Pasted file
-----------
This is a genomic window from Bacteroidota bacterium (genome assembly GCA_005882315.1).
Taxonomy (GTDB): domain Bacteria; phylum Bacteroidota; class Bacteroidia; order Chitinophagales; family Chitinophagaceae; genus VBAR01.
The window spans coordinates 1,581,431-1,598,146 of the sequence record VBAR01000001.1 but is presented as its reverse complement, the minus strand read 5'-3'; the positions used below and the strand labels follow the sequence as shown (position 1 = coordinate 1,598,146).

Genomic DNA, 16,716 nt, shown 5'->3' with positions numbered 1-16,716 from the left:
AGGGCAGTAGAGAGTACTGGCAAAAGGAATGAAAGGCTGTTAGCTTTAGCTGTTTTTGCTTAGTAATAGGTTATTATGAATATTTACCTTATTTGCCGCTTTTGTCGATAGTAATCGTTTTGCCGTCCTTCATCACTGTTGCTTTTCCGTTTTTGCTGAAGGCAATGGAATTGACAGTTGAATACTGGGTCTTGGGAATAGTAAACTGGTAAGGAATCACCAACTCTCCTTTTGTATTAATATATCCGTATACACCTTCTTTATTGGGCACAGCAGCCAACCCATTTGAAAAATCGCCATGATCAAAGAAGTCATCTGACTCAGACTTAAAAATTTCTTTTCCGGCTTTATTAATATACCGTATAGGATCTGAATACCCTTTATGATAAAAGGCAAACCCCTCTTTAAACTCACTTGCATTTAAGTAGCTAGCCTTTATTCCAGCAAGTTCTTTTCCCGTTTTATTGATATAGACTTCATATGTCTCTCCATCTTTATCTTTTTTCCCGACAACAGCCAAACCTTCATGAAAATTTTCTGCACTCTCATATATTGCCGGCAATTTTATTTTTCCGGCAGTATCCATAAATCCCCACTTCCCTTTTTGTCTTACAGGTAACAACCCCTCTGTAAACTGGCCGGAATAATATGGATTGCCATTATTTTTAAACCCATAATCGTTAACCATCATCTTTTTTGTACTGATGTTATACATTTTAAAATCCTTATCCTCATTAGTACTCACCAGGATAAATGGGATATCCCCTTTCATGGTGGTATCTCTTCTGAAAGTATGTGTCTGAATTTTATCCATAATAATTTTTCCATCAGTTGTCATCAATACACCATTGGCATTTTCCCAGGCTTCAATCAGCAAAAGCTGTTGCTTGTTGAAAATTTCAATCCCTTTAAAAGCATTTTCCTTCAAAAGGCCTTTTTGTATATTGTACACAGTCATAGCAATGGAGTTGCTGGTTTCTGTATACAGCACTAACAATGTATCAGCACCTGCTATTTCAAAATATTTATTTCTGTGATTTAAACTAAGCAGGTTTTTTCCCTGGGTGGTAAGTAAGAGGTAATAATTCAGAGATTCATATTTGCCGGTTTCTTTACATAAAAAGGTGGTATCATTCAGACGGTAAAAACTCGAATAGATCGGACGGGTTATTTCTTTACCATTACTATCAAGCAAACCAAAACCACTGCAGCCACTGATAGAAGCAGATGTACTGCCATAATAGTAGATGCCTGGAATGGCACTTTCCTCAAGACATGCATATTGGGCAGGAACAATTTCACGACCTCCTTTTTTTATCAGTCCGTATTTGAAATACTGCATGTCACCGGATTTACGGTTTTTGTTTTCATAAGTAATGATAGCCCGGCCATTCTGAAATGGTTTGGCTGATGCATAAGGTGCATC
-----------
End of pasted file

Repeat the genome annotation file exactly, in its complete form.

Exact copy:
This is a genomic window from Bacteroidota bacterium (genome assembly GCA_005882315.1).
Taxonomy (GTDB): domain Bacteria; phylum Bacteroidota; class Bacteroidia; order Chitinophagales; family Chitinophagaceae; genus VBAR01.
The window spans coordinates 1,581,431-1,598,146 of the sequence record VBAR01000001.1 but is presented as its reverse complement, the minus strand read 5'-3'; the positions used below and the strand labels follow the sequence as shown (position 1 = coordinate 1,598,146).

Genomic DNA, 16,716 nt, shown 5'->3' with positions numbered 1-16,716 from the left:
AGGGCAGTAGAGAGTACTGGCAAAAGGAATGAAAGGCTGTTAGCTTTAGCTGTTTTTGCTTAGTAATAGGTTATTATGAATATTTACCTTATTTGCCGCTTTTGTCGATAGTAATCGTTTTGCCGTCCTTCATCACTGTTGCTTTTCCGTTTTTGCTGAAGGCAATGGAATTGACAGTTGAATACTGGGTCTTGGGAATAGTAAACTGGTAAGGAATCACCAACTCTCCTTTTGTATTAATATATCCGTATACACCTTCTTTATTGGGCACAGCAGCCAACCCATTTGAAAAATCGCCATGATCAAAGAAGTCATCTGACTCAGACTTAAAAATTTCTTTTCCGGCTTTATTAATATACCGTATAGGATCTGAATACCCTTTATGATAAAAGGCAAACCCCTCTTTAAACTCACTTGCATTTAAGTAGCTAGCCTTTATTCCAGCAAGTTCTTTTCCCGTTTTATTGATATAGACTTCATATGTCTCTCCATCTTTATCTTTTTTCCCGACAACAGCCAAACCTTCATGAAAATTTTCTGCACTCTCATATATTGCCGGCAATTTTATTTTTCCGGCAGTATCCATAAATCCCCACTTCCCTTTTTGTCTTACAGGTAACAACCCCTCTGTAAACTGGCCGGAATAATATGGATTGCCATTATTTTTAAACCCATAATCGTTAACCATCATCTTTTTTGTACTGATGTTATACATTTTAAAATCCTTATCCTCATTAGTACTCACCAGGATAAATGGGATATCCCCTTTCATGGTGGTATCTCTTCTGAAAGTATGTGTCTGAATTTTATCCATAATAATTTTTCCATCAGTTGTCATCAATACACCATTGGCATTTTCCCAGGCTTCAATCAGCAAAAGCTGTTGCTTGTTGAAAATTTCAATCCCTTTAAAAGCATTTTCCTTCAAAAGGCCTTTTTGTATATTGTACACAGTCATAGCAATGGAGTTGCTGGTTTCTGTATACAGCACTAACAATGTATCAGCACCTGCTATTTCAAAATATTTATTTCTGTGATTTAAACTAAGCAGGTTTTTTCCCTGGGTGGTAAGTAAGAGGTAATAATTCAGAGATTCATATTTGCCGGTTTCTTTACATAAAAAGGTGGTATCATTCAGACGGTAAAAACTCGAATAGATCGGACGGGTTATTTCTTTACCATTACTATCAAGCAAACCAAAACCACTGCAGCCACTGATAGAAGCAGATGTACTGCCATAATAGTAGATGCCTGGAATGGCACTTTCCTCAAGACATGCATATTGGGCAGGAACAATTTCACGACCTCCTTTTTTTATCAGTCCGTATTTGAAATACTGCATGTCACCGGATTTACGGTTTTTGTTTTCATAAGTAATGATAGCCCGGCCATTCTGAAATGGTTTGGCTGATGCATAAGGTGCATC